I marched with a million others last week, though I was sitting down at the time. The virtual healthcare march on Washington, D.C., was staged digitally. We all just clicked on the right links at the right time. It felt politically smart but, on a personal level, disappointingly passive.
I want action. I want to stand up and do something for healthcare reform, which is equivalent to standing up for basic human rights, the bedrock of social sustainability. And since I will be losing my own health insurance this spring, it gores me to sit here waiting for an outcome that's in the hands of politicians, most of whom I would never invite over for dinner.
Practicing keyboard activism for healthcare reform is certainly necessary, but it is not enough. So I've been pondering what to do that can make a real difference. The answer from many sources was brought into focus by a 2007 book from Santa Rosa researcher Dawson Church called The Genie in Your Genes: Epigenetic Medicine and the New Biology of Intention. Shifting my perspective from the political to the personal, Church's explanation of healing expanded my approach to heathcare reform. It now occurs to me that marching for my own healthcare is essential. Not a sign-waving stomp in front of the White House, but a cross-crawl at home.
The cross-crawl is misnamed. It's a physical exercise that resembles a march, invigorating and fun. But the scope of Dawson's book is well beyond the movement of muscles; it is about the scientific thinking and spiritual practices that underlie energy psychology and energy medicine, the combination of which is "epigenetic" medicine, a term coined in 1942.
This is not mainstream medicine. Blue Cross-Blue Shield won't pay for it because it involves no surgery or drugs, and is more closely linked to ancient healing practices than to Western medicine. And this is a good thing. Epigenetic medicine is based on the science of energy, rooted in physics research, and holds that the emotions and the conscious intentions we hold are keys that open doors to health.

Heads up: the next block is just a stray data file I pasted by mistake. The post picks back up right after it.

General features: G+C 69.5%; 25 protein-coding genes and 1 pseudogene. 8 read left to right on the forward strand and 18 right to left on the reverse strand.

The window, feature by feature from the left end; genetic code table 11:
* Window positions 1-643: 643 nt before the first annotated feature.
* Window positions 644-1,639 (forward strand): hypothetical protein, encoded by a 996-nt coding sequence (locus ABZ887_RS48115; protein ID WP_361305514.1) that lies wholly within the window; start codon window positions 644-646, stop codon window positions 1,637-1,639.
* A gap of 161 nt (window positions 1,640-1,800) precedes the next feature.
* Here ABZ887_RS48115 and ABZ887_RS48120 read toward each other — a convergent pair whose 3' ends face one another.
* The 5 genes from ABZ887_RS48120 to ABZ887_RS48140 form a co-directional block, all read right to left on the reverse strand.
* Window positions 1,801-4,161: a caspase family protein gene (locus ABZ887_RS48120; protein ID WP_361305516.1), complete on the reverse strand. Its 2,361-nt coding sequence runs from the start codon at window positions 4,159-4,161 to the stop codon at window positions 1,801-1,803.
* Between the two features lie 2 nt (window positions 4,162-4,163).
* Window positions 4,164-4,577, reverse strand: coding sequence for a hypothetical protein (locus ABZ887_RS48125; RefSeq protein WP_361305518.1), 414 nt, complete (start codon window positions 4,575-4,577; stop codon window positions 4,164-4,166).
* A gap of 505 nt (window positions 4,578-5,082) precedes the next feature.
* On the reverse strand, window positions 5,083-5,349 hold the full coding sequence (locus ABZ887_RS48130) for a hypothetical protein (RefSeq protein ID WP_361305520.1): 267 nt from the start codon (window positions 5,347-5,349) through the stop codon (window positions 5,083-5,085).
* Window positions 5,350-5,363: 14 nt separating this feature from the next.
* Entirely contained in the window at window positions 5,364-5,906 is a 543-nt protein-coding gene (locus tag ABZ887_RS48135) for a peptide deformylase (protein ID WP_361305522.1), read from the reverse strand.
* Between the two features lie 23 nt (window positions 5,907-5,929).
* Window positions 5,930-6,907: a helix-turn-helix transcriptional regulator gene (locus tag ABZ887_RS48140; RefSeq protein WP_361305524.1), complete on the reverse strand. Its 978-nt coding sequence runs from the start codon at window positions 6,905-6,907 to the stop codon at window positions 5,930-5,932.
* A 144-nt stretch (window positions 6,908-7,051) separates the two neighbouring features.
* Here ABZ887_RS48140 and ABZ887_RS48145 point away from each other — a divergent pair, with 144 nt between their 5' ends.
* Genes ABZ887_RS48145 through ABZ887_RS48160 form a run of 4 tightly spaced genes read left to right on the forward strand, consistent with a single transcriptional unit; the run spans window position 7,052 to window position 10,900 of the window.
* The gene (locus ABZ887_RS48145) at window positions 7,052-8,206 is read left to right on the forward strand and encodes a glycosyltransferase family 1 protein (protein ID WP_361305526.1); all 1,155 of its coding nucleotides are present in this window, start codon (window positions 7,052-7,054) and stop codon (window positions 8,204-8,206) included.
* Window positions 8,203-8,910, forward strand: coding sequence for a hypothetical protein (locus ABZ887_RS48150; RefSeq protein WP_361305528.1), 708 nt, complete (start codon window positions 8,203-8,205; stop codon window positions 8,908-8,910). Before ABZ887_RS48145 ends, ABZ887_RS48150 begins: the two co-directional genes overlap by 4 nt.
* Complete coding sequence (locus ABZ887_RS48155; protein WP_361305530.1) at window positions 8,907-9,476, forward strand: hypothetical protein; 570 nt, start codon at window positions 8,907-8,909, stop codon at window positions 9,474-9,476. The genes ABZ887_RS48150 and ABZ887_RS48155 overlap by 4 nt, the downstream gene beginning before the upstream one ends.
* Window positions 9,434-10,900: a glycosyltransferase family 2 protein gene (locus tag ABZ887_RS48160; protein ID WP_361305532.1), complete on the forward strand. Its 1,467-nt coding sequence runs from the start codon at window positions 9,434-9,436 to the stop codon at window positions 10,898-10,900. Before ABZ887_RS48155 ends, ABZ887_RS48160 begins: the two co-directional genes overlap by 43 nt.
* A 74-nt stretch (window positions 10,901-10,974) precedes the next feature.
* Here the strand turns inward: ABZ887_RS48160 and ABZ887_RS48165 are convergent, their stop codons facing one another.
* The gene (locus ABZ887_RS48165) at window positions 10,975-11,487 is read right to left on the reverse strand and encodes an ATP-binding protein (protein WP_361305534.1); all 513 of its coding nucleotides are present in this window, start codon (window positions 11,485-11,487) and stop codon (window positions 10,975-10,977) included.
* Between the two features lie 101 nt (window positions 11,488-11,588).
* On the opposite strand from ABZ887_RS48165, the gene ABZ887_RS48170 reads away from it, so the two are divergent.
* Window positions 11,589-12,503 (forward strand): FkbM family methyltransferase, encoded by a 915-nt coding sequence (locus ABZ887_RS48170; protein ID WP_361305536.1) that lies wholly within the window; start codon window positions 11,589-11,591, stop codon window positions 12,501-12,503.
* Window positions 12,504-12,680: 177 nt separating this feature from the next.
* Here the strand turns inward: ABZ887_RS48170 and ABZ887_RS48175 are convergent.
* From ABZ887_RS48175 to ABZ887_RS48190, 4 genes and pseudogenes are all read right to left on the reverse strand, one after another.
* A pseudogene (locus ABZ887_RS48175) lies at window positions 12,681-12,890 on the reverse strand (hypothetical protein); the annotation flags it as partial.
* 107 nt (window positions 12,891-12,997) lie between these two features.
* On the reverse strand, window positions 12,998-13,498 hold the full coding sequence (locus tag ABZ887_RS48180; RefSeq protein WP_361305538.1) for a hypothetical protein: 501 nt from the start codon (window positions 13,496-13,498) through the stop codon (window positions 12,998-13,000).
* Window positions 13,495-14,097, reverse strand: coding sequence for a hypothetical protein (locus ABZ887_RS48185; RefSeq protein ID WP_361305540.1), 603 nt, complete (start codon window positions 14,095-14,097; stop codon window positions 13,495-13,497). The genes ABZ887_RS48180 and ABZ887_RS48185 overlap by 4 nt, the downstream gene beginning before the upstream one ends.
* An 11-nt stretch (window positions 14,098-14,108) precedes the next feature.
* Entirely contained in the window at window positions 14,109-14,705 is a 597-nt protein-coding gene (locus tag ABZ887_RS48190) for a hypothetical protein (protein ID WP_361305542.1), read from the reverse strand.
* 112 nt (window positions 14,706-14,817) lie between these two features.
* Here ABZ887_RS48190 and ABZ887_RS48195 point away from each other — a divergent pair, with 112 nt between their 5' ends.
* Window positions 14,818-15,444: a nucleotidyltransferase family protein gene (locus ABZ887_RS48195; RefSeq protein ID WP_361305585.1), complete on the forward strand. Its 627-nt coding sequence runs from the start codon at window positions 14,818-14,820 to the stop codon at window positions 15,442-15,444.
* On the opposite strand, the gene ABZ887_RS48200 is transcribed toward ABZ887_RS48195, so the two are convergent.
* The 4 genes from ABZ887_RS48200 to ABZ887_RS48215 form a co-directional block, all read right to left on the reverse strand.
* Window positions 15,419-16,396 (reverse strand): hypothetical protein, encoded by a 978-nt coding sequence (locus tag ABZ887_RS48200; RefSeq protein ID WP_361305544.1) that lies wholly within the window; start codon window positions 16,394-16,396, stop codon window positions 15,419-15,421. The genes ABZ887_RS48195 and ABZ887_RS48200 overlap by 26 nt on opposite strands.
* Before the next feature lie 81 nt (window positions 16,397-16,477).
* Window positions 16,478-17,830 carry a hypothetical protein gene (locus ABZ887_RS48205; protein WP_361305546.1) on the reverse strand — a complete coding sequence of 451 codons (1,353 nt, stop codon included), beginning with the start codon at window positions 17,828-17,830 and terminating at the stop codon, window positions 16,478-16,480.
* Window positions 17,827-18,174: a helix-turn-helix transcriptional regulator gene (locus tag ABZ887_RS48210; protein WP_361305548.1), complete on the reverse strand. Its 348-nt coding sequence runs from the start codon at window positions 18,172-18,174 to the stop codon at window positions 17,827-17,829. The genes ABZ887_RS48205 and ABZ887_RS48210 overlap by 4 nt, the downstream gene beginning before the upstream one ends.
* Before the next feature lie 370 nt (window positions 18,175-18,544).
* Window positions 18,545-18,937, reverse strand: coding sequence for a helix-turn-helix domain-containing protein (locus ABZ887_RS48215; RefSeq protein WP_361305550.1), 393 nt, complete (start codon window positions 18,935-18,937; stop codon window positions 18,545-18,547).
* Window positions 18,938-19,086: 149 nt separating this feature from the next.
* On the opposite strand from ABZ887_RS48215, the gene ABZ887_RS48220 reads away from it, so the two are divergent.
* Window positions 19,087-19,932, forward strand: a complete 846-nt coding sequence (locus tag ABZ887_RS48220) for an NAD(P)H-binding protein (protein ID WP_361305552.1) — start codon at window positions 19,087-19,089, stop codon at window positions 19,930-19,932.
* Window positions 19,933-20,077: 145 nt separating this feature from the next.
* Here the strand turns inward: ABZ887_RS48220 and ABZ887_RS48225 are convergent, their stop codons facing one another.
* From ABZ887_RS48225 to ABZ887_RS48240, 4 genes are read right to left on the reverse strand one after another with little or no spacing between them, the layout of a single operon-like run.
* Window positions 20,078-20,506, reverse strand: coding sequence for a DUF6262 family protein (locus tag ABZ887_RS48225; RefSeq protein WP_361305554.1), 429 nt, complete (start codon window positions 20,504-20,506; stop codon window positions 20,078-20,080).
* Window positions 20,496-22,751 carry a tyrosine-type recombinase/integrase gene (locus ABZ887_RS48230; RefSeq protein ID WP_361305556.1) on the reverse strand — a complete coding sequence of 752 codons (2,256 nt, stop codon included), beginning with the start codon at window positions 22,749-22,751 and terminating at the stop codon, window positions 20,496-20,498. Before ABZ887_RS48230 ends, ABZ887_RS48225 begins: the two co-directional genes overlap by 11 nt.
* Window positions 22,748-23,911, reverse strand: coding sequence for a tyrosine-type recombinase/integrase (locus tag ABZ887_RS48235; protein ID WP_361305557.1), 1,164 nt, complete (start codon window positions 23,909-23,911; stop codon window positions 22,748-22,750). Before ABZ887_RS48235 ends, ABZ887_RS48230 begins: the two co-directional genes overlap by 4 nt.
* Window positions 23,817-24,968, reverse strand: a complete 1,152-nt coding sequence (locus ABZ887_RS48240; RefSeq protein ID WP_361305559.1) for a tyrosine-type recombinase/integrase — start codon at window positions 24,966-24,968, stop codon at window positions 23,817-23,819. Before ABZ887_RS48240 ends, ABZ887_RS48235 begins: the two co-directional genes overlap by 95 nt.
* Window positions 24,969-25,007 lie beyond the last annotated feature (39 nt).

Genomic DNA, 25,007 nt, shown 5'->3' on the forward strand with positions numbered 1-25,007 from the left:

Early research in the field assumed that we were fatefully under the thumb of our genes, stuck in a kind of DNA doom, but epigenetic research indicates that genes are not always the drivers, that the heart and mind have control over many gene expressions. In fact, our thoughts, behaviors, feelings and experiences impact the expression of over 1,500 genes in our bodies, according to Church.
A study by Harvard Medical School physician Herbert Benson shows that a simple relaxation technique improved an array of physical conditions. "Changing the mind," Benson is quoted in the book, "can affect gene expression." The genes changed by relaxation techniques included those involved with inflammation, cell regeneration rate and free-radical scavenging, which is associated with aging.
According to several studies described in the book, we have in our power the ability to change and heal ourselves in profound ways, leaving the pharmaceutical corporations and associated puppet doctors out of the healing loop—and out of our pockets. This sounds like health reform at its most powerful. But if insurance providers don't cover energy medicine, is it only for the wealthy?
"Absolutely not," says Amy Frisina, a Sebastopol-based energy medicine practitioner who is certified in Eden Energy Medicine. "You can practice energy medicine yourself, and it doesn't cost you anything. The whole point of the work is to teach people to take care of themselves, to focus on what the body can do without invasive procedures."
The role of the practitioner is assessment and teaching. "There are times when it's more effective to have a certified energy medicine practitioner assess your needs," Frisina explains. But with energy medicine, apparently, you can get healed without being held hostage or losing your life savings. Part of an energy medicine routine offered by healer Donna Eden (outlined in Appendix B of the Genie book) is a five-minute series of exercises that reduces stress and boosts energy. Included is the cross-crawl, which is really a march. In fact, it's my new, nonvirtual march to reform health care.